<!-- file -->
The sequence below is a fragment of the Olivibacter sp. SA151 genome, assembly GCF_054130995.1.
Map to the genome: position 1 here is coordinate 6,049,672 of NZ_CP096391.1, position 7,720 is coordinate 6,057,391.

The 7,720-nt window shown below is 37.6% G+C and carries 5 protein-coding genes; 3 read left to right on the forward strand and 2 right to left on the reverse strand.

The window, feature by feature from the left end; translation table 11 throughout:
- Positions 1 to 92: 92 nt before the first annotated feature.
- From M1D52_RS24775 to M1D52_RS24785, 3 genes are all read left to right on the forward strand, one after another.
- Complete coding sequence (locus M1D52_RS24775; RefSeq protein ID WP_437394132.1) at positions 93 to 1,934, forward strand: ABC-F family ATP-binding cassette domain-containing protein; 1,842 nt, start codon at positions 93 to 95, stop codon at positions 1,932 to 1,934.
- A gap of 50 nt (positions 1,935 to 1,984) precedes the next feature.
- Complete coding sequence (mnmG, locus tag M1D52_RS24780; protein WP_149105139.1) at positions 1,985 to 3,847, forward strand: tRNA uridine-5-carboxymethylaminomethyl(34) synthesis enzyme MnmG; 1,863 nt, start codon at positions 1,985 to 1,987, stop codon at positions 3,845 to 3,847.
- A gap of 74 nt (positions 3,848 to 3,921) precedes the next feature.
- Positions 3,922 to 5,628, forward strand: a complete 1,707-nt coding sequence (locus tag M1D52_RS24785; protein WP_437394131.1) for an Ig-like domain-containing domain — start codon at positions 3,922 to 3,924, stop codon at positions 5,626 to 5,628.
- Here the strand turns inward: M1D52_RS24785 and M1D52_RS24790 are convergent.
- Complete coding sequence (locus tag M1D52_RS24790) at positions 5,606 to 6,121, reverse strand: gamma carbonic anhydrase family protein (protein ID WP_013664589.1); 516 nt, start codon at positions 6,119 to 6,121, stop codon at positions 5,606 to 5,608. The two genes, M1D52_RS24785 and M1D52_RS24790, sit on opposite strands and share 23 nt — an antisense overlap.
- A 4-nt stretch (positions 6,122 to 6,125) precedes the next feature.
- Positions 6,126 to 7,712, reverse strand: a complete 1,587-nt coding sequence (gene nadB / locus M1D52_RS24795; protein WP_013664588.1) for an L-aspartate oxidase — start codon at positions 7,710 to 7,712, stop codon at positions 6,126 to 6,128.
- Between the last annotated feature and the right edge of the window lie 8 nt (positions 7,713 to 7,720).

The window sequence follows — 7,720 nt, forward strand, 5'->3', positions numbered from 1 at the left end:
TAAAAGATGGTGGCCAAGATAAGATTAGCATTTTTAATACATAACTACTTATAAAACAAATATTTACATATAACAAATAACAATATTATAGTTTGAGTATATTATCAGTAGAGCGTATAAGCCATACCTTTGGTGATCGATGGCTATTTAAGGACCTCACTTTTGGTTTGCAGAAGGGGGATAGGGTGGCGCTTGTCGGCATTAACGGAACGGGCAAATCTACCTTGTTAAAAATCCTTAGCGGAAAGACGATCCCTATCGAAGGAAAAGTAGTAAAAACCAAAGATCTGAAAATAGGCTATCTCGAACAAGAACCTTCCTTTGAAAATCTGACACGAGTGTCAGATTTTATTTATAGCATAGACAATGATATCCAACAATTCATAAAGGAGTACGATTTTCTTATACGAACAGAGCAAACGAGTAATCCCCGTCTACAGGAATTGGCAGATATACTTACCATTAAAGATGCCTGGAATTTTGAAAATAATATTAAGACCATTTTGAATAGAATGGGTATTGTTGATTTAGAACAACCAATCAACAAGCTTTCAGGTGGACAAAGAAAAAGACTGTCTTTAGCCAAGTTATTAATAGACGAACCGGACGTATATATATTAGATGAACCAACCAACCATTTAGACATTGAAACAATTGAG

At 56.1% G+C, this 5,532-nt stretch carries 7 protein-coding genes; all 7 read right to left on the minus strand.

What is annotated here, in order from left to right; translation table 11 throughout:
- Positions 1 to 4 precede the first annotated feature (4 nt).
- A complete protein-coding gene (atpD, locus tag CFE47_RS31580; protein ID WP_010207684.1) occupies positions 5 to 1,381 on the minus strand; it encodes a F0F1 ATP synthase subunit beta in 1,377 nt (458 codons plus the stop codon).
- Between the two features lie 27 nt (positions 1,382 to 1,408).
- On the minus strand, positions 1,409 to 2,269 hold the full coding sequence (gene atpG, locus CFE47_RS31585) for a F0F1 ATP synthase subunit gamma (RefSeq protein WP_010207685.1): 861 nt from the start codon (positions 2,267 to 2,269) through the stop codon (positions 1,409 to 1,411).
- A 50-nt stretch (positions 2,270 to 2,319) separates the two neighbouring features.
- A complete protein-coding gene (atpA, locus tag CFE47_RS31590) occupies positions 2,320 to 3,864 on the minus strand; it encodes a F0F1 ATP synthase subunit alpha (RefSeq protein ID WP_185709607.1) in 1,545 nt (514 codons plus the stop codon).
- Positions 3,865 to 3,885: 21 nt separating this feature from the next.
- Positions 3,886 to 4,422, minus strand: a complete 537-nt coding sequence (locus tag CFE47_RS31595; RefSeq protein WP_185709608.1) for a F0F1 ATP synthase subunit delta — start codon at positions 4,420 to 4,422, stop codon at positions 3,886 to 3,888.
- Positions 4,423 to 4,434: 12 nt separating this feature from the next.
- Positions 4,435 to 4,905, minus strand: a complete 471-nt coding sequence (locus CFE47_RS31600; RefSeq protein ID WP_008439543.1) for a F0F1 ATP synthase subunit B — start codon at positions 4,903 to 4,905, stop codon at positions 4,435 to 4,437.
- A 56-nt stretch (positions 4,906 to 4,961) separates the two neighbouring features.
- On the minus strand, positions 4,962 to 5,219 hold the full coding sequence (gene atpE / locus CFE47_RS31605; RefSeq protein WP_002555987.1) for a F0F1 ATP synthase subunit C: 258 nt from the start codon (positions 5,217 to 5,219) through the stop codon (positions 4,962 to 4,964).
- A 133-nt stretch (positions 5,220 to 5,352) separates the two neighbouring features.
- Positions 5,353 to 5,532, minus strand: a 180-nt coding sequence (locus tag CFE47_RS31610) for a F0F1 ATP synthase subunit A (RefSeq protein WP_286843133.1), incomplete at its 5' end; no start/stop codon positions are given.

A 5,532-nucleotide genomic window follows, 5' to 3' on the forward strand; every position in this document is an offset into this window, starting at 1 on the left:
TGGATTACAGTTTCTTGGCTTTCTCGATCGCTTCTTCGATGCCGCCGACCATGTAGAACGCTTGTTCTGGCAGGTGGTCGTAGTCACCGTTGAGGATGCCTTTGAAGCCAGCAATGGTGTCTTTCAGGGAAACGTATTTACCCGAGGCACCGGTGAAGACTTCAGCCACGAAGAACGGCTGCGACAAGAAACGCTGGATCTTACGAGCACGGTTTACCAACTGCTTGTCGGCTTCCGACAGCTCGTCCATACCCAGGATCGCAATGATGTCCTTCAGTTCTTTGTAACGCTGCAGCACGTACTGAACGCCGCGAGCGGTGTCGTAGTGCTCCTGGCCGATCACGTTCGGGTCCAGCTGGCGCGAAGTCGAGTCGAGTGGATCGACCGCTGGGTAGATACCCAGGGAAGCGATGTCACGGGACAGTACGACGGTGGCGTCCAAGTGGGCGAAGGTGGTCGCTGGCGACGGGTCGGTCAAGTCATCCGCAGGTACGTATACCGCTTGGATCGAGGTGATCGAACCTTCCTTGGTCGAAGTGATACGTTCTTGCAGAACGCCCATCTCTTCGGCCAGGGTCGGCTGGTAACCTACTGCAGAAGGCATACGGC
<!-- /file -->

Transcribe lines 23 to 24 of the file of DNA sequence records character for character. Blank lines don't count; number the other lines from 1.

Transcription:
- Between the two features lie 27 nt (positions 1,382 to 1,408).
- On the minus strand, positions 1,409 to 2,269 hold the full coding sequence (gene atpG, locus CFE47_RS31585) for a F0F1 ATP synthase subunit gamma (RefSeq protein WP_010207685.1): 861 nt from the start codon (positions 2,267 to 2,269) through the stop codon (positions 1,409 to 1,411).